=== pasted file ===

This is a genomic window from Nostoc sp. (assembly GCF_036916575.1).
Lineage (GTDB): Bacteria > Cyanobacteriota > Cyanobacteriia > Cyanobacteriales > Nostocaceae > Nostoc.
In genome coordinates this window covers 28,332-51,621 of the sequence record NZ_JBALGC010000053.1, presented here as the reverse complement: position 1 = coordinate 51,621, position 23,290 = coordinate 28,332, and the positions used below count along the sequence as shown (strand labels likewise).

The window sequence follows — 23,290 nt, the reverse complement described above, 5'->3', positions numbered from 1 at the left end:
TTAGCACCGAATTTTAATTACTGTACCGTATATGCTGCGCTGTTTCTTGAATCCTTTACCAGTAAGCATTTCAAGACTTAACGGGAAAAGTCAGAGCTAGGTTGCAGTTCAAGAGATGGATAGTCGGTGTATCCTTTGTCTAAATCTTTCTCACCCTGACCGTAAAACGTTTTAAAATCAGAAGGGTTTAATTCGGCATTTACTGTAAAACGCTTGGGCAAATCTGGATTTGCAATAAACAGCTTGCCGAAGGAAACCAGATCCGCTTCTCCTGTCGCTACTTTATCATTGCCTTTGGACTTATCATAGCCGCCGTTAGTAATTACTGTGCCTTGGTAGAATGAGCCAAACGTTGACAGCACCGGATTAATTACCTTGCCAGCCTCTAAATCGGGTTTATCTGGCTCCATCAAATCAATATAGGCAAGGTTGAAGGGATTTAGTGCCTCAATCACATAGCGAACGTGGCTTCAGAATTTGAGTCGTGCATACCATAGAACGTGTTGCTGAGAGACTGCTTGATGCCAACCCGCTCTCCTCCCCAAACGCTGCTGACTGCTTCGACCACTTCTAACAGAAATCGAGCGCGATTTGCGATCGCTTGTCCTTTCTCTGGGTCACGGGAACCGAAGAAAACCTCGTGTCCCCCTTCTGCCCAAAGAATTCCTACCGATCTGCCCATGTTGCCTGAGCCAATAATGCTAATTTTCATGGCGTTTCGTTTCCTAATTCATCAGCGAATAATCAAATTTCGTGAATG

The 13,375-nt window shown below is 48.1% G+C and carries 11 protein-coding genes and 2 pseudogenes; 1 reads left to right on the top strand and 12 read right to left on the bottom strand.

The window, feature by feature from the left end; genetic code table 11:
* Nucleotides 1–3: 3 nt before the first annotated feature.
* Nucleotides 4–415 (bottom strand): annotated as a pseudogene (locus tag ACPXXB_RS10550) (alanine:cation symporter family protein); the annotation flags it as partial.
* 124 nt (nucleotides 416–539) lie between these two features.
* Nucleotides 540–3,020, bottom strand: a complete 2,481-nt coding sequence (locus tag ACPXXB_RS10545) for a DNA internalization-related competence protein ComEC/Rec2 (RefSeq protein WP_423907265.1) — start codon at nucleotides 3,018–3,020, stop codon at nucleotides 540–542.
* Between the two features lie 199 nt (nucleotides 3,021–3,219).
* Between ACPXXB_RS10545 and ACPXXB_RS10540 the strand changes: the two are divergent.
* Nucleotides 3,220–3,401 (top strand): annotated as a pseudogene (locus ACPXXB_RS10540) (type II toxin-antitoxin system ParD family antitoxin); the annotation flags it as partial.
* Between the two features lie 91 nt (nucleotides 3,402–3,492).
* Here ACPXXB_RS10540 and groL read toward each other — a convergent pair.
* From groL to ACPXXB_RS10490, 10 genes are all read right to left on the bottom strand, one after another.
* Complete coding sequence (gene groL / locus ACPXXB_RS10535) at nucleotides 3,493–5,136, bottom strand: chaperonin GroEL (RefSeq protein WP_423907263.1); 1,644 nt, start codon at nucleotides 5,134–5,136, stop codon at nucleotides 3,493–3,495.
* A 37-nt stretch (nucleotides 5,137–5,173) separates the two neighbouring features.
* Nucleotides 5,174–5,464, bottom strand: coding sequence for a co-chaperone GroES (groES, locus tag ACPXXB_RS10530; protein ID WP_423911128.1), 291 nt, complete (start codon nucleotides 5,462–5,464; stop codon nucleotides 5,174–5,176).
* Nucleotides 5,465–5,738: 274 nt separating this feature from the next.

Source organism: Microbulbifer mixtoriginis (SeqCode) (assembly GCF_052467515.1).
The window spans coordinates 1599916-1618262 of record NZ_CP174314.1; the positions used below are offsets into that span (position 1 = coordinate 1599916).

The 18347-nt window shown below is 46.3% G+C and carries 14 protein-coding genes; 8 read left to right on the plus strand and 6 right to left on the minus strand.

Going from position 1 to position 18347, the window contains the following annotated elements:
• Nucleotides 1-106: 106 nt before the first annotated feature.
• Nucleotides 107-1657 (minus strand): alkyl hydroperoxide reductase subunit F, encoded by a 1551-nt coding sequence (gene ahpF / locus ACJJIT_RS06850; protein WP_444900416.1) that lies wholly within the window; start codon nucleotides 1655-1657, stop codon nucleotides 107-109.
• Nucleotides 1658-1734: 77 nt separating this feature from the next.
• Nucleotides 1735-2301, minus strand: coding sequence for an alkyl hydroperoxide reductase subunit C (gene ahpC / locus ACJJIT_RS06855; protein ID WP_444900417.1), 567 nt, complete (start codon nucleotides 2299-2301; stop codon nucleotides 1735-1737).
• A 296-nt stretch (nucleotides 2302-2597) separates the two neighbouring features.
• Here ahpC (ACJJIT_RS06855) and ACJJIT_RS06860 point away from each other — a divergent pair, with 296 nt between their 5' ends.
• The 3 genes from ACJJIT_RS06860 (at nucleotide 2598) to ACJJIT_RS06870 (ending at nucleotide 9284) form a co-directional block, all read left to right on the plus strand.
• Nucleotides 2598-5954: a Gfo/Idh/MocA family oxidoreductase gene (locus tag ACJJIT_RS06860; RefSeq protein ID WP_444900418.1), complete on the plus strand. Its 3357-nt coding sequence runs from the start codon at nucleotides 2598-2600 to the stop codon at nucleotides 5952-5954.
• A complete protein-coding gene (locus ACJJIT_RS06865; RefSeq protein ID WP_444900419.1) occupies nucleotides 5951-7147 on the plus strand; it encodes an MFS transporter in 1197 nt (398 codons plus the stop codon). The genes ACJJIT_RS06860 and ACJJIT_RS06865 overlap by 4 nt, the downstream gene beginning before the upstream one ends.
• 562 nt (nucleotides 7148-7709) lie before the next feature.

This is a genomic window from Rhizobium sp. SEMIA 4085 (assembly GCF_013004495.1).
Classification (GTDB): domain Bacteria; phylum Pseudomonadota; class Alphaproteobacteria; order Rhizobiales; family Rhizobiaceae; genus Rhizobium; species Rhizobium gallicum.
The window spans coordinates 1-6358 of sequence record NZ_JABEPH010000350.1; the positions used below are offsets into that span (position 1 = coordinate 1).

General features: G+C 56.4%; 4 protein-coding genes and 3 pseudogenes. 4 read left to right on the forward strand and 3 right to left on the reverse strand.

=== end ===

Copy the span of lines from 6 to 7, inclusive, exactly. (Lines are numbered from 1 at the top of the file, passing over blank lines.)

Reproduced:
The 13,375-nt window shown below is 48.1% G+C and carries 11 protein-coding genes and 2 pseudogenes; 1 reads left to right on the top strand and 12 read right to left on the bottom strand.

The window, feature by feature from the left end; genetic code table 11: